9. Jentjens, R, & Jeukendrup, A. (2003).Determinants of post-exercise glycogen synthesis during short-term recovery. Sports Medicine. 33(2):117-144. 
  10. Meeusen, R, Watson, P., Hasegawa, H, Roelands, B, & Piacentini, M.F. (2006). Central fatigue: the serotonin hypothesis and beyond. Sports Med. 36(10):881-909. 
  11. Rhea, M.R., Alvar, B.A., Burkett, L.N., & Ball S.D. (2003). A meta-analysis to determine the dose response for strength development. Medicine and Science in Sports and Exercise, 35(3):456-464.
  12. Seiler, S. & Hetlelid, K.J. (2005). The impact of rest duration on work intensity and RPE during interval training. Medicine and Science in Sports and Exercise, 37(9):1601-1607.
  13. Weerapong, P., Hume, P.A., & Kolt G.S.N. (2005). The mechanisms of massage and effects on performance, muscle recovery and injury prevention. Sports Medicine, 35(3):235-56.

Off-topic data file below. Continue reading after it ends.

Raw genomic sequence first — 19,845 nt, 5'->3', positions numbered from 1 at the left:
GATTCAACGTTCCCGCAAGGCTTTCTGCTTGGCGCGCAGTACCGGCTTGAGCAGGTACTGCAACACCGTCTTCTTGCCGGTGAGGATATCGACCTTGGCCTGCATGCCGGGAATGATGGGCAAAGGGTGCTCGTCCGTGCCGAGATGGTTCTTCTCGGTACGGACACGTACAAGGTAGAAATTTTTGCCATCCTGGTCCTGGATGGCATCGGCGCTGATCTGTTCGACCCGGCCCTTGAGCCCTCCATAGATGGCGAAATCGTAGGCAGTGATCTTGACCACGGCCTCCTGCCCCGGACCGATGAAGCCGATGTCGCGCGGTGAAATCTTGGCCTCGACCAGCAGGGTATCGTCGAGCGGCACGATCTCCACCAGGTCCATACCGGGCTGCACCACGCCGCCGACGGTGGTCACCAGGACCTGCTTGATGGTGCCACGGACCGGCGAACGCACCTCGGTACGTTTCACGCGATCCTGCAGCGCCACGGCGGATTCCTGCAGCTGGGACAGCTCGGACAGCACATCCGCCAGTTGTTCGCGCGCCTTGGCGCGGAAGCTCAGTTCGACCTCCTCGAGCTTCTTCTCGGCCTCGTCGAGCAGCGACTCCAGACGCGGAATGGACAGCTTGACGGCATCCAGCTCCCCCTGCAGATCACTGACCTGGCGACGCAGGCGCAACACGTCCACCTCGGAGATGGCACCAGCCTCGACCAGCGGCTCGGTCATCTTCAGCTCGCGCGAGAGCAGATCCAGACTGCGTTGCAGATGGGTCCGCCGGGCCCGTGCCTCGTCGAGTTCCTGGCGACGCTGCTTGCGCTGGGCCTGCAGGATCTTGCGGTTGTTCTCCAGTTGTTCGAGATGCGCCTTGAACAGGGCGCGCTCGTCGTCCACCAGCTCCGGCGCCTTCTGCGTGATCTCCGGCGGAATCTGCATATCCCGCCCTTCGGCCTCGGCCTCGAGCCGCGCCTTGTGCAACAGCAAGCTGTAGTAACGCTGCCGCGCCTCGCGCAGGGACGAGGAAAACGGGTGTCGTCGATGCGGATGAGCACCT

~Jonathan Mike, CSCS, USAW, NSCA-CPT

Doctoral Student, Assistant Editor

Opportunities Related to Exercise Physiology
Saratoga Cardiology Associates... Full-Time Monday-Friday position to join our medical team located in upstate New York. Candidate must provide a safe and effective cardiac rehabilitation program....more information...

The Department of Kinesiology at the University of New Hampshire... is currently seeking applicants for a tenure track appointment in Exercise Science at the Assistant or Associate Professor level. ...more information...
NOTE: ASEP Board of Directors with approval of The Center for Exercise Physiology-online developed the "EPC Petition Guidelines" for doctorate exercise physiologists to become Board Certified.
Hotel Accommodations for the ASEP 2009 Conference (CLICK HERE)

Thank you for perusing our opinions, facts and opportunities in this edition of the ASEP-Newsletter.

Lonnie Lowery
American Society of Exercise Physiologists

All contents are copyright 1997-2007 American Society of Exercise Physiologists.